Rear Passenger Head Protection
good
Rear Passenger Head and Neck
good
Rear Passenger Pelvis/Leg
good
Rear Passenger Torso
good
Structure/safety cage
good

Small Overlap Front - Driver Side

Chest
good
Head/Neck
good
Hip/Thigh
good
Lower Leg/Foot
acceptable
Overall Evaluation
good
Restraints and Dummy Kinematics
good
Structure and Safety Cage
good
acceptable
Insurance Institute for Highway Safety (IIHS) is a nonprofit research and communications organization funded by auto insurers.

Warranty

New car and certified pre-owned programs by Toyota

New Car Program Benefits

  • Bumper-to-Bumper

    36 months / 36,000 miles

  • Powertrain

    60 months / 60,000 miles

  • Roadside Assistance

    24 months / unlimited distance

Certified Pre-Owned Program Benefits

Latest 2018 Corolla Stories

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Cars.com Car Seat Check

Certified child passenger safety technicians conduct hands-on tests of a car’s Latch system and check the vehicle’s ability to accommodate different types of car seats. The Corolla received the following grades on a scale of A-F.*
* This score may not apply to all trims, especially for vehicles with multiple body styles that affect the space and design of the seating.

Warranty FAQs

What is a Bumper-to-Bumper warranty?

Often called a basic warranty or new-vehicle warranty, a bumper-to-bumper policy covers components like air conditioning, audio systems, vehicle sensors, fuel systems and major electrical components. Most policies exclude regular maintenance like fluid top offs and oil changes, but a few brands have separate free-maintenance provisions, and those that do offer them is slowly rising. Bumper-to-bumper warranties typically expire faster than powertrain warranties.

What is a Powertrain warranty?

Don't be misled a 10-year or 100,000-mile powertrain warranty doesn't promise a decade of free repairs for your car. It typically covers just the engine and transmission, along with any other moving parts that lead to the wheels, like the driveshaft and constant velocity joints. Some automakers also bundle seat belts and airbags into their powertrain warranties. With a few exceptions, powertrain warranties don't cover regular maintenance like engine tuneups and tire rotations.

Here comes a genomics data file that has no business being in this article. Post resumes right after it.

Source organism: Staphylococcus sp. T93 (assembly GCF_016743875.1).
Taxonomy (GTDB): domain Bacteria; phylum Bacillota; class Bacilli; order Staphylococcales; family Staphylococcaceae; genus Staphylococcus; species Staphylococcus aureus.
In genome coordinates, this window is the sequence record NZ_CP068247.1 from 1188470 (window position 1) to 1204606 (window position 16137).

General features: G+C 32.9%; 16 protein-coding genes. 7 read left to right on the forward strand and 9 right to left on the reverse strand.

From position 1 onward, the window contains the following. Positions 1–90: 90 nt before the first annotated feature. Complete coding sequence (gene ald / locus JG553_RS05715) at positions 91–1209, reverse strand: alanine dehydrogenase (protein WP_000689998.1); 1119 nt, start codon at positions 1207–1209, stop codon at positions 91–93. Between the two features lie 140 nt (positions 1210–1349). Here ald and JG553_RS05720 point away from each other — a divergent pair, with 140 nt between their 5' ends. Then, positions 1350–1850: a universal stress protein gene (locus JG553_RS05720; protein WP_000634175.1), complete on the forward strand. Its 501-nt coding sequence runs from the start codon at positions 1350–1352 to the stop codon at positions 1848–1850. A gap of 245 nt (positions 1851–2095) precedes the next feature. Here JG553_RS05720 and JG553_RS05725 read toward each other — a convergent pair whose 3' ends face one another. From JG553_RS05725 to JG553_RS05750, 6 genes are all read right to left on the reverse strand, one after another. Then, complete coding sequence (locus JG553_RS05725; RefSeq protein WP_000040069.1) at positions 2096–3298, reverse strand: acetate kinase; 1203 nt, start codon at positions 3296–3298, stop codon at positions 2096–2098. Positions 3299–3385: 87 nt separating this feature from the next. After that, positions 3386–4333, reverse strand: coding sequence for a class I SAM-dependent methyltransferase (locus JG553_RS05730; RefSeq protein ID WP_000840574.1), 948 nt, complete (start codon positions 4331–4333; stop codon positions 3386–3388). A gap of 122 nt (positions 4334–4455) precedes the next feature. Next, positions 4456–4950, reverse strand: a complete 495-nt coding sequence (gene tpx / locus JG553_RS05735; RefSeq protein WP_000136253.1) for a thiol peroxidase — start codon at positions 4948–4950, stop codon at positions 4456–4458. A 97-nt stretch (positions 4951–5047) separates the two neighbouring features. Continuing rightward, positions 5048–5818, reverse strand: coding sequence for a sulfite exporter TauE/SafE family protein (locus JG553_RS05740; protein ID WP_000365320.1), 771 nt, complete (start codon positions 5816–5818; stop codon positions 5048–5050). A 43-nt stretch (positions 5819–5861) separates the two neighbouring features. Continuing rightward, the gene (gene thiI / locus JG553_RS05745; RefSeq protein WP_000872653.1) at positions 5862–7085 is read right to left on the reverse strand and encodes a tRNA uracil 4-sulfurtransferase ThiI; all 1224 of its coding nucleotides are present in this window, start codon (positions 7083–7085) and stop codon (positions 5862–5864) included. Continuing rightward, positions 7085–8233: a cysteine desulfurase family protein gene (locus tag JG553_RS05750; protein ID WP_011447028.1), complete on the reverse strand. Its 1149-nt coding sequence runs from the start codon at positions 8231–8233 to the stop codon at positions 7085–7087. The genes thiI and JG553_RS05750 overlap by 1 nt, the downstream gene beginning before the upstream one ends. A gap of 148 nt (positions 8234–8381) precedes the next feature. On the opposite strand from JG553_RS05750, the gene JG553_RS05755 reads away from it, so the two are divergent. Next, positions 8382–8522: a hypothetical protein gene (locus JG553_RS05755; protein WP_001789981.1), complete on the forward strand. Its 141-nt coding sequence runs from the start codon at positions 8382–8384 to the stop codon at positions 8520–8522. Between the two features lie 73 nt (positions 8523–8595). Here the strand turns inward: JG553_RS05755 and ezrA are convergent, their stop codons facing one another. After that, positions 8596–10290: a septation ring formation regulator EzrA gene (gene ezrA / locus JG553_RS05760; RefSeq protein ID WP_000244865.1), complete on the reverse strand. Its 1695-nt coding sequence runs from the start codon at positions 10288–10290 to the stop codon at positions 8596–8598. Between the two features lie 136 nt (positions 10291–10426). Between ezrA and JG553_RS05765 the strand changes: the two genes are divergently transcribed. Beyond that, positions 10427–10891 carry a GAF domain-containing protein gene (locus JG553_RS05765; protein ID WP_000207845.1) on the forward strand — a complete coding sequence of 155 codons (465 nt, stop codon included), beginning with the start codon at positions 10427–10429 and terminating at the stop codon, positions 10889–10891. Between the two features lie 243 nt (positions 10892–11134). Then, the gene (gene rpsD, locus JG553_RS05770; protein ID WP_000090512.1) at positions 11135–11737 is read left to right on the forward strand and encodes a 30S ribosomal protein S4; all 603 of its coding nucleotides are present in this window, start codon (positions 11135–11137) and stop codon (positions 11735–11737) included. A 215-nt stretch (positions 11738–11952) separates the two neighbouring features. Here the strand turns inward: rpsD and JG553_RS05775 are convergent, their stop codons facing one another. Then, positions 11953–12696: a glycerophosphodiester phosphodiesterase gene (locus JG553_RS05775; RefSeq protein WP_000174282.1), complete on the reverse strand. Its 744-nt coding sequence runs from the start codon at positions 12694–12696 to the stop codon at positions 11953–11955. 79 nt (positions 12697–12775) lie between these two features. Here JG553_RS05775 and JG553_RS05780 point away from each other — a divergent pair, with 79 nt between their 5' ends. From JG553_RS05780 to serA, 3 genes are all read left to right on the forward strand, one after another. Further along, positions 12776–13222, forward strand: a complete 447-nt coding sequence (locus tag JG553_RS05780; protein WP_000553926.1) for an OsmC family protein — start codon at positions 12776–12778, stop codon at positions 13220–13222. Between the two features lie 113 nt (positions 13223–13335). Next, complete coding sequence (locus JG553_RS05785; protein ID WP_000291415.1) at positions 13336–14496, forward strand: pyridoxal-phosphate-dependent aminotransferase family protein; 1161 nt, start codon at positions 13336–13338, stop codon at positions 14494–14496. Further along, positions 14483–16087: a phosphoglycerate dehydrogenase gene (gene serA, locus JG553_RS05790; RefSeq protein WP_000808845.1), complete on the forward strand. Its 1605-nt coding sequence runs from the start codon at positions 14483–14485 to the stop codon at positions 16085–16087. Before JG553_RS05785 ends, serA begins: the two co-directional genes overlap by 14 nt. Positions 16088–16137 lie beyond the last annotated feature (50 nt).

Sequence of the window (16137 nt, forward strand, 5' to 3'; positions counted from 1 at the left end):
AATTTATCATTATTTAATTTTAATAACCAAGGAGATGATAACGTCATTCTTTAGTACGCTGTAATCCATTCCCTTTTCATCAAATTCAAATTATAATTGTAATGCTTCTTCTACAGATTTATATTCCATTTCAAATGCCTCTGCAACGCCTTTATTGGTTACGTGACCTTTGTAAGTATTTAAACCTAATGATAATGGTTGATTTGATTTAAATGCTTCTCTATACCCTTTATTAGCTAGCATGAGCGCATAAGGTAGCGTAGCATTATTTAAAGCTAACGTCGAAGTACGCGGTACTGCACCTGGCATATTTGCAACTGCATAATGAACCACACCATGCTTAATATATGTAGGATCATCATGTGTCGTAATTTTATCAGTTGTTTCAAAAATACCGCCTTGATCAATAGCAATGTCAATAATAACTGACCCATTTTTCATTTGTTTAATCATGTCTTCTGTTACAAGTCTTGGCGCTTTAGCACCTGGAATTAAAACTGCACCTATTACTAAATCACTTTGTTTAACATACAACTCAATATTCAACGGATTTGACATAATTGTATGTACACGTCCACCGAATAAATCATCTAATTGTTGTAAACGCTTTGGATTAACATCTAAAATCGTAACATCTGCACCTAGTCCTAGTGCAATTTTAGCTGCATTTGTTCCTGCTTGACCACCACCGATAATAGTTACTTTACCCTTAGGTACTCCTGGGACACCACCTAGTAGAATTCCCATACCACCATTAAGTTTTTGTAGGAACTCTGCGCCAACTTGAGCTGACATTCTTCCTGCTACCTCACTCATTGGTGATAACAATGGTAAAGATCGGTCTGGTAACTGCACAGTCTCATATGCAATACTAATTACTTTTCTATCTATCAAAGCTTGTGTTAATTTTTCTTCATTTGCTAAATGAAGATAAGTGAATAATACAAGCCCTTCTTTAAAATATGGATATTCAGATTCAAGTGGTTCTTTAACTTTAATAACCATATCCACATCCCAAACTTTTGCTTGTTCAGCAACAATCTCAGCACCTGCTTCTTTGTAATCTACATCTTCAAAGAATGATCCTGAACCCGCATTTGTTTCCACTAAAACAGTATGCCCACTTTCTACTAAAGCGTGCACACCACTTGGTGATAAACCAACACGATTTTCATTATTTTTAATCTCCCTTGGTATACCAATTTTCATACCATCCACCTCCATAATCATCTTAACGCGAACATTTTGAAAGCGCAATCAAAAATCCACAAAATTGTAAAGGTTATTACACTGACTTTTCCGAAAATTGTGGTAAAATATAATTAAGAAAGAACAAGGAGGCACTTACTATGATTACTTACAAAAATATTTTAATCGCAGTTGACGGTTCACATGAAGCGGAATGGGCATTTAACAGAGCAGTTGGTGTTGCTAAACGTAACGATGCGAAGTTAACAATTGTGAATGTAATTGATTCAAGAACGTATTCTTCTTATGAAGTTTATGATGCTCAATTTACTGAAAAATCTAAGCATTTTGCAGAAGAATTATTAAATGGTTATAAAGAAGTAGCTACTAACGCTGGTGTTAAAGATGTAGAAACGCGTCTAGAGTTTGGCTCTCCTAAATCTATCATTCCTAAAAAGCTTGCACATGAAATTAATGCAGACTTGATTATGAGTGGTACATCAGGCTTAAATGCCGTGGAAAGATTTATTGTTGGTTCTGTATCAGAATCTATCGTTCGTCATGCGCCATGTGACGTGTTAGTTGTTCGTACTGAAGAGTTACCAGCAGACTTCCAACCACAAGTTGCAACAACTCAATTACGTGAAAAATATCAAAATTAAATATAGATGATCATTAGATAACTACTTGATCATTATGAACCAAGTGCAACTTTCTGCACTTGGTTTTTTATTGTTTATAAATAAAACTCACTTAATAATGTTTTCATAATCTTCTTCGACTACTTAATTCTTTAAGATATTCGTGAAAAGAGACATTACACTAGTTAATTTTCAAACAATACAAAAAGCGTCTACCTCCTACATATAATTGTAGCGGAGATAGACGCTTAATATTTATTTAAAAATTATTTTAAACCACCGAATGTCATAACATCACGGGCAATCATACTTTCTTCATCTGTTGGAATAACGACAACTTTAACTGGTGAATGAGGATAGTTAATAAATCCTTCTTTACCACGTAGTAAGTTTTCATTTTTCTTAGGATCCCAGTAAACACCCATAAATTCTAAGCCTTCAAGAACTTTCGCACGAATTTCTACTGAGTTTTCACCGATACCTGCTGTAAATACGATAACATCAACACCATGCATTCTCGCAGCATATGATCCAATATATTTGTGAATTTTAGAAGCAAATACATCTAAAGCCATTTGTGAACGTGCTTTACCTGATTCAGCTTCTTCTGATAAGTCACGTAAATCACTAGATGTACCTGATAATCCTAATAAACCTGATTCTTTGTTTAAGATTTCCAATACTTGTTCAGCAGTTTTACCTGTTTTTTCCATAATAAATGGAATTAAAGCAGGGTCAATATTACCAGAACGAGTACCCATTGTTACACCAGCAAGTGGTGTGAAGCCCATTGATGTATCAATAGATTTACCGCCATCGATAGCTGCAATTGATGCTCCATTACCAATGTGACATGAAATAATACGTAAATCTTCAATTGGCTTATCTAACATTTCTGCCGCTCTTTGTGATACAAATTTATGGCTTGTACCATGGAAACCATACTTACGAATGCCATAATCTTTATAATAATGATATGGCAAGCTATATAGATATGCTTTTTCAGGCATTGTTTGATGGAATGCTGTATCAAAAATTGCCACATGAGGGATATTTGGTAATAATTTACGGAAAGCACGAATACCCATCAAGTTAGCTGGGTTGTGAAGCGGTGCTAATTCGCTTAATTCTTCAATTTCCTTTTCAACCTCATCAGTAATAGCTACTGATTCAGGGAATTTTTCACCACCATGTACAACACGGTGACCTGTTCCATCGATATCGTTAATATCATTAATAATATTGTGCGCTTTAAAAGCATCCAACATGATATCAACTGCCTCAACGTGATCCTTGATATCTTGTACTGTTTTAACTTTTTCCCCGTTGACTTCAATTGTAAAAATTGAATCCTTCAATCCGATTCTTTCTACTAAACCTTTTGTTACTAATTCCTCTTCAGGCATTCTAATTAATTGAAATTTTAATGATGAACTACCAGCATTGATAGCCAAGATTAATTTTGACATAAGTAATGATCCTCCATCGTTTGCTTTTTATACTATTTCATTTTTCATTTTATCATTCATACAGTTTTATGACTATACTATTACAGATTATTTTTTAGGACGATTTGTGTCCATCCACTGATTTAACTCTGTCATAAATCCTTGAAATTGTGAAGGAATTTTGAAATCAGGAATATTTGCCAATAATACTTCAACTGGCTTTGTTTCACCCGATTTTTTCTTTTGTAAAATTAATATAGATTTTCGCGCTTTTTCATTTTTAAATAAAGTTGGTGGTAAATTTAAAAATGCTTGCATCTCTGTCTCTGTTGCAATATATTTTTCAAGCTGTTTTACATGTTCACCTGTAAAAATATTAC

What is included in Roadside Assistance?

Some automakers include roadside assistance with their bumper-to-bumper or powertrain warranties, while others have separate policies. These programs cover anything from flat-tire changes and locksmith services to jump-starts and towing. Few reimburse incidental costs like motel rooms (if you have to wait for repairs).

What other services could be included in a warranty?

Some automakers include free scheduled maintenance for items such as oil changes, air filters and tire rotations. Some include consumables including brake pads and windshield wipers; others do not. They are typically for the first couple of years of ownership of a new car.

What does CPO mean?

A certified pre-owned or CPO car has been inspected to meet minimum quality standards and typically includes some type of warranty. While dealers and third parties certify cars, the gold standard is an automaker-certified vehicle that provides a factory-backed warranty, often extending the original coverage. Vehicles must be in excellent condition and have low miles and wear to be certified, which is why off-lease vehicles feed many CPO programs.

See also the latest CPO incentives by automaker